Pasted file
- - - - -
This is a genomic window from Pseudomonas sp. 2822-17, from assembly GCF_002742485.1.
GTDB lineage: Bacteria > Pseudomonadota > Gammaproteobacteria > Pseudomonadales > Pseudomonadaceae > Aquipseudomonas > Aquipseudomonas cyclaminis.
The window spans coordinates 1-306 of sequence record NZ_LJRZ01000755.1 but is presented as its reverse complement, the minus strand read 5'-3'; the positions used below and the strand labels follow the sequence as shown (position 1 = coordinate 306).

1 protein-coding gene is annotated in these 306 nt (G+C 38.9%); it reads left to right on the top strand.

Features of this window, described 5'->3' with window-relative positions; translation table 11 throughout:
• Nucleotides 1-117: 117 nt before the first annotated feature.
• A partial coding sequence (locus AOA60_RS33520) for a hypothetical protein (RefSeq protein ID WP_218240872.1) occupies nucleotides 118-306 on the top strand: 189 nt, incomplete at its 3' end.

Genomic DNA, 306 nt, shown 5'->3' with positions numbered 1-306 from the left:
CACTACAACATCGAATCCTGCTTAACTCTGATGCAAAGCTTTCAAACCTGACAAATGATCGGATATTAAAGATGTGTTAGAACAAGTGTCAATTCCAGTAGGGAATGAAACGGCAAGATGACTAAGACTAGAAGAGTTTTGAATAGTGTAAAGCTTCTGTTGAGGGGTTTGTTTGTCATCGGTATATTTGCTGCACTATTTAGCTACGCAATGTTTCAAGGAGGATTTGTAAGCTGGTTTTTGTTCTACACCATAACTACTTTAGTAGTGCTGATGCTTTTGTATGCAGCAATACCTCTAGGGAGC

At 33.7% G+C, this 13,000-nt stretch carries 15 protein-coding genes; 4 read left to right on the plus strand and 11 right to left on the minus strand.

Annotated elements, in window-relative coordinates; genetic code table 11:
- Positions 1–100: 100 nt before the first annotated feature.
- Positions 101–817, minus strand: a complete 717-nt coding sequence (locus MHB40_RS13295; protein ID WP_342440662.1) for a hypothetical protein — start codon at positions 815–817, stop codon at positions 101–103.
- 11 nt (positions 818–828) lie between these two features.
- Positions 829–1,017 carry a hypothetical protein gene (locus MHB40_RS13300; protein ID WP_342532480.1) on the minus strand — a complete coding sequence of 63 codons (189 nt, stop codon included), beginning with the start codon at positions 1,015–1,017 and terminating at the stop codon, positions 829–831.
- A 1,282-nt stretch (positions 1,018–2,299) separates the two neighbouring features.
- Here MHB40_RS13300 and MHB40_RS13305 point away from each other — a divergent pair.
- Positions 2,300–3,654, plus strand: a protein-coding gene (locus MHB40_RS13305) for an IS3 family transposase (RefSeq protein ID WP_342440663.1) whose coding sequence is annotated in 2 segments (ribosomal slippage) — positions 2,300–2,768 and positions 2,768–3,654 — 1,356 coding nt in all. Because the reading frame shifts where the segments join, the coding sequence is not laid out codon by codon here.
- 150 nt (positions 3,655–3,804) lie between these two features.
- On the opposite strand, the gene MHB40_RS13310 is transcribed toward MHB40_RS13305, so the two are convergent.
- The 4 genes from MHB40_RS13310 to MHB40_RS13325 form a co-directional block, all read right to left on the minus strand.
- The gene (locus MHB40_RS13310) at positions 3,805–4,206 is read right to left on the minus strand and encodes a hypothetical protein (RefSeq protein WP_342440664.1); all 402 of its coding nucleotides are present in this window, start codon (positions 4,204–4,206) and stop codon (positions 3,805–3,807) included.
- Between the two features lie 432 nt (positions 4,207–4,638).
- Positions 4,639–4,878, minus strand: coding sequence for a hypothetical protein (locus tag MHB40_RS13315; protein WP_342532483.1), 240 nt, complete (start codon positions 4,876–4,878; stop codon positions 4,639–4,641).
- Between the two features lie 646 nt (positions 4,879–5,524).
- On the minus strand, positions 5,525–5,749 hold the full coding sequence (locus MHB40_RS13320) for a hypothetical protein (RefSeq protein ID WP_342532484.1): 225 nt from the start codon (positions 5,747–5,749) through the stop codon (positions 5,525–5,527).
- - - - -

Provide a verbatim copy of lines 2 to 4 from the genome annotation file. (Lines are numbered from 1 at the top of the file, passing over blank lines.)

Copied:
GTDB lineage: Bacteria > Pseudomonadota > Gammaproteobacteria > Pseudomonadales > Pseudomonadaceae > Aquipseudomonas > Aquipseudomonas cyclaminis.
The window spans coordinates 1-306 of sequence record NZ_LJRZ01000755.1 but is presented as its reverse complement, the minus strand read 5'-3'; the positions used below and the strand labels follow the sequence as shown (position 1 = coordinate 306).

1 protein-coding gene is annotated in these 306 nt (G+C 38.9%); it reads left to right on the top strand.